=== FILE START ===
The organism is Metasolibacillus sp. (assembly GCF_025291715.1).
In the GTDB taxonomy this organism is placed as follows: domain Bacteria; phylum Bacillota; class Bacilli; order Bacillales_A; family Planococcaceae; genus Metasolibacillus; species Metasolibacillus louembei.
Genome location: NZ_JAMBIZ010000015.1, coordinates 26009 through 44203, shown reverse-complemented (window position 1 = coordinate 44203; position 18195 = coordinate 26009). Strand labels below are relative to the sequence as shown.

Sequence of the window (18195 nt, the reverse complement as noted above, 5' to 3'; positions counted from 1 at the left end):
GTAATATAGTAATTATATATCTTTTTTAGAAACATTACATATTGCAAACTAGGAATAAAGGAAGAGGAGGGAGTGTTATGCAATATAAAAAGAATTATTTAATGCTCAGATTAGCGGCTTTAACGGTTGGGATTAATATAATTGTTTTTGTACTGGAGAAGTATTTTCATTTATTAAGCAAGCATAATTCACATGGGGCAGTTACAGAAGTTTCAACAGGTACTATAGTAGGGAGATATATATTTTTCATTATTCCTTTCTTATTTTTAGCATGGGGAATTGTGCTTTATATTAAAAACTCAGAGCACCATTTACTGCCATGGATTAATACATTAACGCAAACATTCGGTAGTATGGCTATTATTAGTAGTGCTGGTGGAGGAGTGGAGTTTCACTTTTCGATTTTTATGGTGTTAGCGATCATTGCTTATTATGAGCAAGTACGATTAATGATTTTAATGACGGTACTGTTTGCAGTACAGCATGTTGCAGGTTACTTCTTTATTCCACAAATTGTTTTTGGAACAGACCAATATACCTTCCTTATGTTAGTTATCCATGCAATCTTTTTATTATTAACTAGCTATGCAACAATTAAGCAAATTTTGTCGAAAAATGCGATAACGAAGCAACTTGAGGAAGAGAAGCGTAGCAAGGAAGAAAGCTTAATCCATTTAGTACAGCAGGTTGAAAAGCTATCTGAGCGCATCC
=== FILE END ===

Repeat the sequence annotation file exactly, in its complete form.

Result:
The organism is Metasolibacillus sp. (assembly GCF_025291715.1).
In the GTDB taxonomy this organism is placed as follows: domain Bacteria; phylum Bacillota; class Bacilli; order Bacillales_A; family Planococcaceae; genus Metasolibacillus; species Metasolibacillus louembei.
Genome location: NZ_JAMBIZ010000015.1, coordinates 26009 through 44203, shown reverse-complemented (window position 1 = coordinate 44203; position 18195 = coordinate 26009). Strand labels below are relative to the sequence as shown.

Sequence of the window (18195 nt, the reverse complement as noted above, 5' to 3'; positions counted from 1 at the left end):
GTAATATAGTAATTATATATCTTTTTTAGAAACATTACATATTGCAAACTAGGAATAAAGGAAGAGGAGGGAGTGTTATGCAATATAAAAAGAATTATTTAATGCTCAGATTAGCGGCTTTAACGGTTGGGATTAATATAATTGTTTTTGTACTGGAGAAGTATTTTCATTTATTAAGCAAGCATAATTCACATGGGGCAGTTACAGAAGTTTCAACAGGTACTATAGTAGGGAGATATATATTTTTCATTATTCCTTTCTTATTTTTAGCATGGGGAATTGTGCTTTATATTAAAAACTCAGAGCACCATTTACTGCCATGGATTAATACATTAACGCAAACATTCGGTAGTATGGCTATTATTAGTAGTGCTGGTGGAGGAGTGGAGTTTCACTTTTCGATTTTTATGGTGTTAGCGATCATTGCTTATTATGAGCAAGTACGATTAATGATTTTAATGACGGTACTGTTTGCAGTACAGCATGTTGCAGGTTACTTCTTTATTCCACAAATTGTTTTTGGAACAGACCAATATACCTTCCTTATGTTAGTTATCCATGCAATCTTTTTATTATTAACTAGCTATGCAACAATTAAGCAAATTTTGTCGAAAAATGCGATAACGAAGCAACTTGAGGAAGAGAAGCGTAGCAAGGAAGAAAGCTTAATCCATTTAGTACAGCAGGTTGAAAAGCTATCTGAGCGCATCC